How would you evaluate Emmanuel Macron’s policy in the Middle East, especially in Syria and Libya?
Professor François Burgat: President Macron has clearly leaned towards the side of Saudi Arabia and the United Arab Emirates, which support Sisi in Egypt and Haftar in Libya. This policy has two main reasons, the first being based on economic conditions. Saudi Arabia and the UAE are two important customers of the French industry, which has also contributed to warming of political relations. The second reason can be described as optional. France had good relations with the UN-recognized Government of National Accord (GNA) in Libya, given that it had once worked with it militarily. Therefore, commercial, and political relations could have been easily improved. However, due to his foreign policy against political Islam, Macron shifted his support towards Haftar. This change was also caused by Macron’s policy in domestic politics before the presidential elections in 2022.
How do you perceive the second wave of revolts seen today in the region, on the eve of the tenth anniversary of the Arab Spring?
Professor François Burgat: The road to bring the people of the Middle East and the Maghreb to reconciliation with their political institutions is long, but I have no doubt that achieving this fundamental goal will come closer with each passing year. So, no matter how difficult the current situation is, I stand optimistic.
What do you think about some Arab states normalizing their relations with Israel? Many analysts attribute this normalization process to the success of the anti-revolutionary forces in the region in stopping the Arab uprisings.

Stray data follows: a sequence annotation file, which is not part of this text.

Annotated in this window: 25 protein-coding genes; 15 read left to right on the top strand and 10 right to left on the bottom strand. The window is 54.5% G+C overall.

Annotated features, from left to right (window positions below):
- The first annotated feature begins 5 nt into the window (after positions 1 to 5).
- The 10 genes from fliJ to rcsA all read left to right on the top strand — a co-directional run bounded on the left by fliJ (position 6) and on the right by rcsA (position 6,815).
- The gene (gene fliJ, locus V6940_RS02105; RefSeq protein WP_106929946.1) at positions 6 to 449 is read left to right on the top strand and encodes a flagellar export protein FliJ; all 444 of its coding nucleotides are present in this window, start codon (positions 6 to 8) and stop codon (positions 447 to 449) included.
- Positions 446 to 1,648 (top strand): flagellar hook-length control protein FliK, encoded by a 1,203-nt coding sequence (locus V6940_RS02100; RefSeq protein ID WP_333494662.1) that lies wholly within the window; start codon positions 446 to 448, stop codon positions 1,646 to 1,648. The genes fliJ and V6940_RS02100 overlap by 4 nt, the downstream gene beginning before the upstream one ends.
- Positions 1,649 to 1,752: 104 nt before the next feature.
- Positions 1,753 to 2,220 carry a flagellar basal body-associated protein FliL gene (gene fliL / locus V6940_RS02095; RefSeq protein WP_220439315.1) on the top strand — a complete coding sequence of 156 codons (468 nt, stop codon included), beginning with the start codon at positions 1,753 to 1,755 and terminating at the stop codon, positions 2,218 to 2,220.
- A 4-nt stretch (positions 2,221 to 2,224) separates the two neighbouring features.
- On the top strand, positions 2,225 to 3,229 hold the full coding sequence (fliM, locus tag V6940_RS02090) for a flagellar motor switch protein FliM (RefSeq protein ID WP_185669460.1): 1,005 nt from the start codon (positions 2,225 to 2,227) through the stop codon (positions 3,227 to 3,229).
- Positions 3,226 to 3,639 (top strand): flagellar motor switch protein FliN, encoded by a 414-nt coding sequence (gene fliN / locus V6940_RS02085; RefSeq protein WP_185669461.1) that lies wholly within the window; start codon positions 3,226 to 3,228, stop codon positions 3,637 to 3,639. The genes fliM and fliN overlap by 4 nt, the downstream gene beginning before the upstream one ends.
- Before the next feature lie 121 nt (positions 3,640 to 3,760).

Professor François Burgat: In international relations, if two actors with conflicting views on a certain topic come together within a realistic approach and reach a realistic consensus on said topic, then this can certainly have serious advantages. However, the normalization process in question lacks any realistic consensus that could benefit the status of the Palestinians. Considering that Israel did not make any concessions on this issue, it can only be said that a stronger US-Israel relationship was formed at the end of this process. Such agreements do not constitute the foundations of a lasting peace. In fact, they reduce the possibility of finding a permanent solution. This normalization process can be seen as a victory for the Zionist camp, but I think it is a short-term victory.
Regimes that once plead to the American people to elect Trump have one thing in common: they have a very fragile democratic base and succumb to strong economic and political pressures, as seen in Sudan and Morocco. When we look at recent history, we can see that when Arab or Muslim countries believed they had to make large and unnatural concessions to Westerners, they had to pay the price sooner or later.
France is concerned about the growing role of Turkey in the Middle East. Can the current tensions between the two countries be explained by looking at the history of relations between Paris and Ankara?
Professor François Burgat: Actually, these tensions have always existed. Turkey, irrespective of the viewpoint the country’s political leaderships had, was always regarded as one of France’s oldest rivals in the Mediterranean, because of its Ottoman past. Although the relations between the two countries have never been very good to begin with, these relations have deteriorated significantly with the rise of the The Justice and Development Party. This is due to France viewing this victory not because of the democratization of the country, but as the victory of ‘political Islam’, which it obsessively opposes.
Even though both countries sat at the same table for a short time, during the first period of the Syrian Civil War, France’s ambiguous stance after the July 15 coup attempt and its support for the YPG (The People’s Protection Units) have caused serious harm to relations, from Turkey’s perspective. In contemporary context, French-Turkish relations are characterized by France’s decision to position itself on the side of the UAE and Saudi Arabia concerning issues in Yemen, Qatar, and Libya: the latter of which is in direct opposition to Turkey.